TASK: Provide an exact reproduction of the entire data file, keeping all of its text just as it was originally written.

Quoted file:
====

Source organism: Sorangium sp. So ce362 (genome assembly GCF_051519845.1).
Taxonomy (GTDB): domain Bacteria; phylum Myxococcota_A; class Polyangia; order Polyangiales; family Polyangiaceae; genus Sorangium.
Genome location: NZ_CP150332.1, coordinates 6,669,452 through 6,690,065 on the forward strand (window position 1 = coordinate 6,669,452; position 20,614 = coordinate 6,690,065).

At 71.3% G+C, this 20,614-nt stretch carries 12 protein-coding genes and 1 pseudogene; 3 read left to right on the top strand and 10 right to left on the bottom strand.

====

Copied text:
Source organism: Sorangium sp. So ce362 (genome assembly GCF_051519845.1).
Taxonomy (GTDB): domain Bacteria; phylum Myxococcota_A; class Polyangia; order Polyangiales; family Polyangiaceae; genus Sorangium.
Genome location: NZ_CP150332.1, coordinates 6,669,452 through 6,690,065 on the forward strand (window position 1 = coordinate 6,669,452; position 20,614 = coordinate 6,690,065).

At 71.3% G+C, this 20,614-nt stretch carries 12 protein-coding genes and 1 pseudogene; 3 read left to right on the top strand and 10 right to left on the bottom strand.